[nas] segfault on amd64

Jon Trulson jon at radscan.com
Fri Dec 31 15:48:09 MST 2004

On Fri, 31 Dec 2004, David Liontooth wrote:

> Jon Trulson wrote:
>> On Thu, 30 Dec 2004, David Liontooth wrote:

> Sounds great -- you're a great salesman, making it sound really simple (now 
> let's hope for truth in advertizing) <gg>

 	:) Well, I never intentionally lie...

>>     In X equivalent, it would be like:
>>     X -ac &
>>     export DISPLAY=:0
>>     xdpyinfo &
> I still don't get it. I don't want display :0, I want the sound to get to the 
> remote box. Sorry if I'm slow, but I still don't see how this is done.

 	Remember, this was just a simple example to show the correlation 
between X11 and NAS.

 	In your scenario, you would set DISPLAY to point toward the 
machine with the Xserver running on it before starting an X11 app, yes?

 	In NAS, you do the same thing.  Set AUDIOSERVER to point toward 
the machine with the NAS server on it.

>>     I guess the instructions assume familiarity with X11.
> Let's drop that assumption, just for pretend. To run applications remotely 
> through X11, I do this:
> Machine A:  /etc/ssh/ssh_config ForwardX11 yes
> Machine B: /etc/ssh/sshd_config X11Forwarding yes
> A: ssh B application

 	So, 'A' is the machine with your Xserver (and where the app will 
display), 'B' is the machine where the app actually runs.

> In the case of NAS, I would expect something like this:
> B: nasd -aa &
> B: export AUDIOSERVER=A:0
> B: xmms
> Sound comes out of A.  I'm missing something, right?  Just as an experiment,

 	If my statement above holds true, then the sequence you would need 
would be more like:

 	On machine 'A':

 		nasd -aa &

 	On Machine 'B':

 		export AUDIOSERVER=A:0
 		xmms (if nas plugin is installed)

> try using machine names A and B instead of "the client"
> and "the server" (or not telling the user which machine should issue the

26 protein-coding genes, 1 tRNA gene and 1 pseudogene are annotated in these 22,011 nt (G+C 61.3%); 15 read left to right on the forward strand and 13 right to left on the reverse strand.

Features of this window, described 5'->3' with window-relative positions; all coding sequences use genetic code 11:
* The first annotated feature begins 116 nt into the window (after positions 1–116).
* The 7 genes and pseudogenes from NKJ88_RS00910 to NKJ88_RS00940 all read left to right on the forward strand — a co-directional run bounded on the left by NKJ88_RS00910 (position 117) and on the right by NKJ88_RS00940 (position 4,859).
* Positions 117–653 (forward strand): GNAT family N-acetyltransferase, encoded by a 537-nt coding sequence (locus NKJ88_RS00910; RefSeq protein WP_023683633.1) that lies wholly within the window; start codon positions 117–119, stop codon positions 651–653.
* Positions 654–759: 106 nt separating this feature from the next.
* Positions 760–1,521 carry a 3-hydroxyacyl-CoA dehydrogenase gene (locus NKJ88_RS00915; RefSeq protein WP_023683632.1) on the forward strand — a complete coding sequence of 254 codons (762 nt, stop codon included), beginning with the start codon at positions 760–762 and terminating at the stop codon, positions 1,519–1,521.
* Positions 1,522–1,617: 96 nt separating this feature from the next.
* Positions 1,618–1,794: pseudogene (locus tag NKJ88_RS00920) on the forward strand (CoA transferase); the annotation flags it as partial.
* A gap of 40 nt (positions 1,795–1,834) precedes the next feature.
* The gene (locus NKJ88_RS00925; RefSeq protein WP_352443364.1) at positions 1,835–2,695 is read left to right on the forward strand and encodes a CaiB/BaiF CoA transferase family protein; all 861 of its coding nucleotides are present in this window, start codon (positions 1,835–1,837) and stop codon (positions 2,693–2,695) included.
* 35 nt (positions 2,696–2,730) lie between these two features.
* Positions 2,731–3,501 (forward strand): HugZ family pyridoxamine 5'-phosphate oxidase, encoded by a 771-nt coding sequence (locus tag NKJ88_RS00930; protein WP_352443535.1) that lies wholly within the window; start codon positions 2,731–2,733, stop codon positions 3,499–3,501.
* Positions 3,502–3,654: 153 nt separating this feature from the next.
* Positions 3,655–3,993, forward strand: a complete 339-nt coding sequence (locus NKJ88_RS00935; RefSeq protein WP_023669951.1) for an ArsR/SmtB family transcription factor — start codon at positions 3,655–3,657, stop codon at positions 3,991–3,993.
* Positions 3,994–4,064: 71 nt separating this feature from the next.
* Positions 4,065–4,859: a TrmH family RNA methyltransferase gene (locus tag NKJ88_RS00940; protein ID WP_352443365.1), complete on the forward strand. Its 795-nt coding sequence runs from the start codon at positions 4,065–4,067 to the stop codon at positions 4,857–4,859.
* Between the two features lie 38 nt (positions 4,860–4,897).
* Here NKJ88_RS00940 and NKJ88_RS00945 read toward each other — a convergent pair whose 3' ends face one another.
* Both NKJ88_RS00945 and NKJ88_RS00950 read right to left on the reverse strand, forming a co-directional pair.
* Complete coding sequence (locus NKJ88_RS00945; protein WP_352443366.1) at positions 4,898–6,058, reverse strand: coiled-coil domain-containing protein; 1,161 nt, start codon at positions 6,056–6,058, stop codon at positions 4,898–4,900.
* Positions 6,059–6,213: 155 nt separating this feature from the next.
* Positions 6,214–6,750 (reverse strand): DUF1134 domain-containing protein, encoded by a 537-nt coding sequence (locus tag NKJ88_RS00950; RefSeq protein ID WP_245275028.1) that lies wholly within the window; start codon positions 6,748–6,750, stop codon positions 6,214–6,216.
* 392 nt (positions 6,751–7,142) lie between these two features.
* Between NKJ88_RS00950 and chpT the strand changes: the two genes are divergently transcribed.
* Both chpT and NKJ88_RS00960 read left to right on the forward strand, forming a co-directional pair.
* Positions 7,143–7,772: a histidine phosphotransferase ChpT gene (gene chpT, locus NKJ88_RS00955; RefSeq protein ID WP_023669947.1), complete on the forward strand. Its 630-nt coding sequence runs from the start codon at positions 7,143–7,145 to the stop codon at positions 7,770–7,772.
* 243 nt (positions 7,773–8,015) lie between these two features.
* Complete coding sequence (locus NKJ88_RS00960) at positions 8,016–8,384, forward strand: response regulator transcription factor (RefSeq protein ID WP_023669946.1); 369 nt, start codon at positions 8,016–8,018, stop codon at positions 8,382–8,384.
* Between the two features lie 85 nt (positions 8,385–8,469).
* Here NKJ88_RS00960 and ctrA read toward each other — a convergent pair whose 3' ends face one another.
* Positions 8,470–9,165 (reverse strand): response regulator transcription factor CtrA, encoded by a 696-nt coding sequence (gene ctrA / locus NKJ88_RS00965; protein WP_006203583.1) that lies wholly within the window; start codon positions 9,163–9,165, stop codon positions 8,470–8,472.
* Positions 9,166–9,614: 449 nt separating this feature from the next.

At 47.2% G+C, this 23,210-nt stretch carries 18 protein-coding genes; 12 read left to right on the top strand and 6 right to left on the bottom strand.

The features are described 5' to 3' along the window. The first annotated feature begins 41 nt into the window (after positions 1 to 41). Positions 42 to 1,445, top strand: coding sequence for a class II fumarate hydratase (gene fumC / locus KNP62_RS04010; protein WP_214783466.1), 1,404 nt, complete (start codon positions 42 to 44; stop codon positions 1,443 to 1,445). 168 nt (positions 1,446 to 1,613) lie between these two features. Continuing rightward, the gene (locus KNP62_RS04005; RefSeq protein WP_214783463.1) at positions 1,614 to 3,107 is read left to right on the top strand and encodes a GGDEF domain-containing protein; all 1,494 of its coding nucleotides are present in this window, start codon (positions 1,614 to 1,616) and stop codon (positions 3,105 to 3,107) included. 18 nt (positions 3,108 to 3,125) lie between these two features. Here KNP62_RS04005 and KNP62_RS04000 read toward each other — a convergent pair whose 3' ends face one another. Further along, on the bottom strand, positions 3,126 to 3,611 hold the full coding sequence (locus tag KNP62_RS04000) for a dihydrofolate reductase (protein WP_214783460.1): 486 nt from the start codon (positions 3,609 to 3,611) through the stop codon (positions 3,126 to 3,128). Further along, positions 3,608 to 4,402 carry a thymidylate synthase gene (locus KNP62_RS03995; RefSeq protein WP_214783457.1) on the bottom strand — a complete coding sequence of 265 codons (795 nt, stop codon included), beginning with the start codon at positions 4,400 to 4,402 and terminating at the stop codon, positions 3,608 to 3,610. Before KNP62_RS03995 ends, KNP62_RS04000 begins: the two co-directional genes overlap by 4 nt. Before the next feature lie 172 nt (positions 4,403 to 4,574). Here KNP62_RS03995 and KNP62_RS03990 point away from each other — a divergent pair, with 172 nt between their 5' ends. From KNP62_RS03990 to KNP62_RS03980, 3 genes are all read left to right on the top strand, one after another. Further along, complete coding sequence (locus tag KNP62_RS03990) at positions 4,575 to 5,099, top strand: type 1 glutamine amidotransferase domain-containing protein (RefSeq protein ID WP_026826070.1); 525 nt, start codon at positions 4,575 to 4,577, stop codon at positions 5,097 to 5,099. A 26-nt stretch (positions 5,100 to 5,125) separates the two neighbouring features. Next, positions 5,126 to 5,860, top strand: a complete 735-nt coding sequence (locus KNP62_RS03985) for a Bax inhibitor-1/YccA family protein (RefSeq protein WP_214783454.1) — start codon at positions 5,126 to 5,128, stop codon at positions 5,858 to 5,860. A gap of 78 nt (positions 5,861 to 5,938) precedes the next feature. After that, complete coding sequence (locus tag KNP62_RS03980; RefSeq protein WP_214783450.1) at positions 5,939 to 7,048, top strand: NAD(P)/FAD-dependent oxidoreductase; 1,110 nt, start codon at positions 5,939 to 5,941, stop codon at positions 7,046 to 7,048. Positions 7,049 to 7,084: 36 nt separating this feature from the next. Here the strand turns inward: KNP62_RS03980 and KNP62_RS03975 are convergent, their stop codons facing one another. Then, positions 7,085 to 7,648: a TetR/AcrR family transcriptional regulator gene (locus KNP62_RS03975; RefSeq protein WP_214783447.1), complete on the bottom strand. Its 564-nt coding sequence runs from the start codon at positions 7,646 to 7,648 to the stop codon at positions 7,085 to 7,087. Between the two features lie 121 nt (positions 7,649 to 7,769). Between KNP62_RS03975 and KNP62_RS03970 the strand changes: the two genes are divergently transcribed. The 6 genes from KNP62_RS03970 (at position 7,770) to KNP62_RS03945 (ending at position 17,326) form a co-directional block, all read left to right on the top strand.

> command).

 	In sounds like in your case, 'A' is the server, 'B' is the client.

> Very true -- so the remote system's input channel is also exported?
> In that case, why is the default configuration file using one
> /dev node for input (I don't have a /dev/dsp1) and another for output?


 	Some devices allow read/write on a single dsp device, while other 
use seperate devices (dsp0 dsp1).  Still others are half-duplex, requiring 
interleaved read-only/write-only access... nasd will try to do the correct 

>>     Try something simpler first:
>>     export AUDIOSERVER=<machine where nas is running>:0
>>     auplay <some random .wav file>
>>     If you hear it, then you know NAS is probably functioning properly.
> Could you repeat these instructions indicating which machine you issue them 
> on?
> Sorry to be terribly slow, but what would make sense to me is this (repeating 
> myself):
> A is my laptop where I sit, B is my server where the sound originates.
> B: nasd -aa &
> B: export AUDIOSERVER=A:0
> B: auplay test.wav
> Sound comes out of A.

 	Correct, except you only need to run nasd on the machine where you 
want the sound to come out.

> Is this what should be happening?

 	I believe so...  Though in the above case you would not need to 
start nasd on B, only on A where you want the sound to go.

> kpdf sees nothing. kghostview sees one page (presumably the last) -- a list 
> of references. There are no pages to page up to. But plain old gs does see it 
> -- as you describe, it displays the last one first, and you have to know to 
> page down to see the previous.  You have to admit this is the epitomy of unix 
> hackerdom. A new user of Linux would have no clue how to access this document 
> (I've never had to use gs before).  Does gs have a command that lets you 
> print a single page? Couldn't we do something like print each page to a new 
> file and then reassemble in the right order, hopefully in a format that is 
> more easily read by regular pdf readers? (Admittedly, kpdf often fails on new 
> pdf documents too.)

 	Odd... My gv and acroread can read these fine.

Jon Trulson    mailto:jon at radscan.com
ID: 1A9A2B09, FP: C23F328A721264E7 B6188192EC733962
PGP keys at http://radscan.com/~jon/PGPKeys.txt
#include <std/disclaimer.h>
"I am Nomad." -Nomad

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